Research Books You Can't Get Enough Of
Every one of my reference books has its own story to tell. Most of them entered my house to help a specific book but some came because I simply couldn’t live without it. And the books I’ll buy most often, whether or not I need them at that moment, are the ones about words.
I have a hardcopy edition of the Oxford Dictionary and Thesaurus (American Edition), plus the Merriam-Webster Dictionary and Thesaurus that resides on my computer. Yes, I know there are websites but what happens when you can’t reach the Internet? Been there, done that, gotten so messed up! When it comes to dictionaries, I’m a girl who insists on having backups for her backups.
I love foreign language dictionaries, too. Big, fat ones for commonly met languages like French and Spanish and German. Lots of smaller dictionaries on the same language – needed to ensure full coverage, of course – like Irish, Scots, and Galician Gaelic. If I ever found a dictionary for Breton (a distant relative of Gaelic), I’d probably invent a Breton character just so I’d have an excuse to use it.
One of the vast advantages to writing western historical is that it gives me an excuse to snatch up books on Old West lingo. Ramon Adams’ Western Words: A Dictionary of the Old West provides lovely definitions (including suggestions for alternatives) for words sometimes familiar and sometimes startlingly unusual.
As you might guess, I enjoy researching word histories. Well, it does come in handy when writing historicals! The Oxford Dictionary of Word Histories graces my shelves, full of concise life stories. Chambers’ Dictionary of Etymology goes far deeper into words’ ancestry and development, especially when they came from foreign languages. I particularly enjoy its discussion of pronunciation. One of my favorites is William Brohaugh’s English Through the Ages, which organizes words according to when they were in use. It’s therefore very easy to figure out what vocabulary a fourteenth century character would use, as opposed to a nineteenth century persona. This is far simpler than the more typical research technique of picking one’s brain for a word, then fumbling through a series of dictionaries and thesauri to see if it was in use – and meant the right thing – during that era. It’s also fascinating to get at least a hint of each era’s cadence, based on its proposed vocabulary.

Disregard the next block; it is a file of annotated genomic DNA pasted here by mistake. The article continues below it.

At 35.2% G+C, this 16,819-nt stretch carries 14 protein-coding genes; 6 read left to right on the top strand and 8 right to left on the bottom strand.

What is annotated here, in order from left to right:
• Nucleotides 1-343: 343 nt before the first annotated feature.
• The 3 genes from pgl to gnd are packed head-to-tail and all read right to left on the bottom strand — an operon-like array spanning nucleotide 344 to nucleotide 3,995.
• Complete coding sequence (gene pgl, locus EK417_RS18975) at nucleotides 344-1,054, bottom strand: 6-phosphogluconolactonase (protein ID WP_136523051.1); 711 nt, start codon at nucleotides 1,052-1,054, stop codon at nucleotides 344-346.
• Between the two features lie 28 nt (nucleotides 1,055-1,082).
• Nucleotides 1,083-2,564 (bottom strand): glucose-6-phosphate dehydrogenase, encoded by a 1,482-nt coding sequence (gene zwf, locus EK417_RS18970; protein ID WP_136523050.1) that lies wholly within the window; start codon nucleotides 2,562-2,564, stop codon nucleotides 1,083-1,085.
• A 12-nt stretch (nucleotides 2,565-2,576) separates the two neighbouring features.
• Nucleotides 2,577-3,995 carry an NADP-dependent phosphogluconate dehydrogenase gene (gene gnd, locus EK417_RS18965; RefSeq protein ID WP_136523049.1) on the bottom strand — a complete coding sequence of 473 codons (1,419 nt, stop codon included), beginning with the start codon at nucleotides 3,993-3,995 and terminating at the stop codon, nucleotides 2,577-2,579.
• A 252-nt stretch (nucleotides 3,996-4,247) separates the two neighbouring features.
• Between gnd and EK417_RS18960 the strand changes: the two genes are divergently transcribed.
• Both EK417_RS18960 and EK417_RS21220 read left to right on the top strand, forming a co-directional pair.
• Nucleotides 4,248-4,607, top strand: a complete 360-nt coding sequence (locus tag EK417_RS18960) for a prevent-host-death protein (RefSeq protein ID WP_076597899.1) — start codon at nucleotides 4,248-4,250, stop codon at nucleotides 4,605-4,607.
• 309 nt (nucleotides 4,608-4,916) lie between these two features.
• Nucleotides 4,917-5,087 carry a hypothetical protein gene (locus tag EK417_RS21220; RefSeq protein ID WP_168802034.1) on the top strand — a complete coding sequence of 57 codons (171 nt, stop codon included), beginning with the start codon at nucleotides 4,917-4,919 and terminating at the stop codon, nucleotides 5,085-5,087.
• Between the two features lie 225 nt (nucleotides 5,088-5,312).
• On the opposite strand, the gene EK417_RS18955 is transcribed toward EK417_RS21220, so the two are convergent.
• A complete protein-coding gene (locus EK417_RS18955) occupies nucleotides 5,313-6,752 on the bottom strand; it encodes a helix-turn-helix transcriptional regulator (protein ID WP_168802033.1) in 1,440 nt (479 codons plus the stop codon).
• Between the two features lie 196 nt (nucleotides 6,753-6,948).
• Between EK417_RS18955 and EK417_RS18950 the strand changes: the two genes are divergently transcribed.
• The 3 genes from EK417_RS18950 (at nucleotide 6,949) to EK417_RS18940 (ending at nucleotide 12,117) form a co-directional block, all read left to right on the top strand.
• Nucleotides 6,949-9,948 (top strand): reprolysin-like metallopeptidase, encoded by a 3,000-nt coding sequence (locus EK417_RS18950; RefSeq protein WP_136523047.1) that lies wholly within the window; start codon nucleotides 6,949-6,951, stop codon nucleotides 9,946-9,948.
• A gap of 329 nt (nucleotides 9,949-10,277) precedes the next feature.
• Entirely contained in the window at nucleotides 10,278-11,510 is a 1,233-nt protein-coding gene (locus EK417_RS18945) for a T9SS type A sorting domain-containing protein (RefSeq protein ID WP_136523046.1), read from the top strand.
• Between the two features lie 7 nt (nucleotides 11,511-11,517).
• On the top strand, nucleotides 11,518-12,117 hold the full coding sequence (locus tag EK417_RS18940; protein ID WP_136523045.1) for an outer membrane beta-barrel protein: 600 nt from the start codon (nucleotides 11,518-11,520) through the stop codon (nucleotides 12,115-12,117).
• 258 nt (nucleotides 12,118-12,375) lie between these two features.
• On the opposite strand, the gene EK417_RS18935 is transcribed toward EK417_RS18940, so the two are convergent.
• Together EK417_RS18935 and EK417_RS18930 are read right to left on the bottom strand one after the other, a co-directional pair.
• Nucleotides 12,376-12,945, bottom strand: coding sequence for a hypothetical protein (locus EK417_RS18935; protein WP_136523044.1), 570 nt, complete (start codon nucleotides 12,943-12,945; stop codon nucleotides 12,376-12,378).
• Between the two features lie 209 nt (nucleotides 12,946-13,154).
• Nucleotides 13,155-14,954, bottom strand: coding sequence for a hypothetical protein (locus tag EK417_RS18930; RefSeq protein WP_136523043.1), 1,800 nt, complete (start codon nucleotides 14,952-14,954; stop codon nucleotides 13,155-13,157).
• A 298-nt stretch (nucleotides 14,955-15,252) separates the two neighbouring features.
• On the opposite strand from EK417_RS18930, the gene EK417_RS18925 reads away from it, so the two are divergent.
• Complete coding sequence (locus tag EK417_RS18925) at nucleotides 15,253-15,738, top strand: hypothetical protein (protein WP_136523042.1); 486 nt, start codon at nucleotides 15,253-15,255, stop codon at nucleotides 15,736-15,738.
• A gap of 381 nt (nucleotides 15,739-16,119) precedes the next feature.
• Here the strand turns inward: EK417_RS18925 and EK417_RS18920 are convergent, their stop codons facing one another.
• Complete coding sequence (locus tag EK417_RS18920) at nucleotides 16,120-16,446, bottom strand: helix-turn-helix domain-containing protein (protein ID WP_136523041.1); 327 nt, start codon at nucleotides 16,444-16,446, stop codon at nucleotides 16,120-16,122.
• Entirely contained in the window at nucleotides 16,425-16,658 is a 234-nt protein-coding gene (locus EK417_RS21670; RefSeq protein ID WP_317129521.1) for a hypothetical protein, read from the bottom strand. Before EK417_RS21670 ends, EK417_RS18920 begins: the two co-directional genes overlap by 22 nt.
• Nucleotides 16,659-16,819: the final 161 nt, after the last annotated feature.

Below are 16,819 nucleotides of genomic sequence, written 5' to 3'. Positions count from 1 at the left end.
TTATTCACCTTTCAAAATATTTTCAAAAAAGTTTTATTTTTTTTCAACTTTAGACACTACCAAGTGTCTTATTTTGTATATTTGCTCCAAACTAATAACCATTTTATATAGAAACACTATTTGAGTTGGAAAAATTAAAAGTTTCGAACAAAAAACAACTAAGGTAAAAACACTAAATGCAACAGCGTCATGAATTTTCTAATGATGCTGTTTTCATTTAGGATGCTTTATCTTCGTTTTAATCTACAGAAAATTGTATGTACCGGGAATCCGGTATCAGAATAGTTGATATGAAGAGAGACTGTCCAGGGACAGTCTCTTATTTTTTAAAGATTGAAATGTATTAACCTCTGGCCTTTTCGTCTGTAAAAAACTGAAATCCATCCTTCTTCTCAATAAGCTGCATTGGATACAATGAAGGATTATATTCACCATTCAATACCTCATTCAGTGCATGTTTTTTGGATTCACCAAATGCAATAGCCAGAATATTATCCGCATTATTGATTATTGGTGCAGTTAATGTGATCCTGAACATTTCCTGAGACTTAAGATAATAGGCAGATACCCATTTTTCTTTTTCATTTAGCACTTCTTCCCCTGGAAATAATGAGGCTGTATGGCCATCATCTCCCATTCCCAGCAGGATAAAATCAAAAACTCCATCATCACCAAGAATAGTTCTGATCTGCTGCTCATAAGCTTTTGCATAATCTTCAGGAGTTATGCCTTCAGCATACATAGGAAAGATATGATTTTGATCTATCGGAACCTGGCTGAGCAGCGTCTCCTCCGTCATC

Personally, I find phrase origins harder to research, probably because I seem to fumble for what’s the most historically important word in the phrase. But books about their lineage are endlessly fascinating, like Brewer’s Dictionary of Phrase & Fable. It boasts a delightful selection of characters from popular culture of all eras, as well as phrases. The Facts on File Encyclopedia of Word and Phrase Origins neatly sums up phrase after phrase and frequently suggests alternative or linked phrases.
And then there are the books, which select alternative ways to state something. It’s rare to find a thesaurus for phrases, like Jean Kent and Candace Shelton’s The Romance Writers’ Phrase Book.
But my true obsession is finding a good thesaurus. Great definition, who used it and when, plus suggestions for alternatives – heaven on earth! Alan Richter’s Sexual Slang differentiates very neatly by era, gender, and sexual preference, unlike most in its sub-genre, which makes it very helpful. Hugh Rawson’s Wicked Words gives the story behind a large number of unprintable terms, dating from Anglo-Saxon times to the present. Oh yes, it also gives era and suggests alternate usage, which can be very handy.
A previous employer of mine gave everyone access to all of the OED dictionaries – quotations, different languages, legal, etc. I could browse those darlings for hours, exploring the obscure paths that popped from apparently innocuous searches. One day, they will all be mine again…
What research books do you lust after? Have you ever shattered your budget on a reference book and, if so, which one?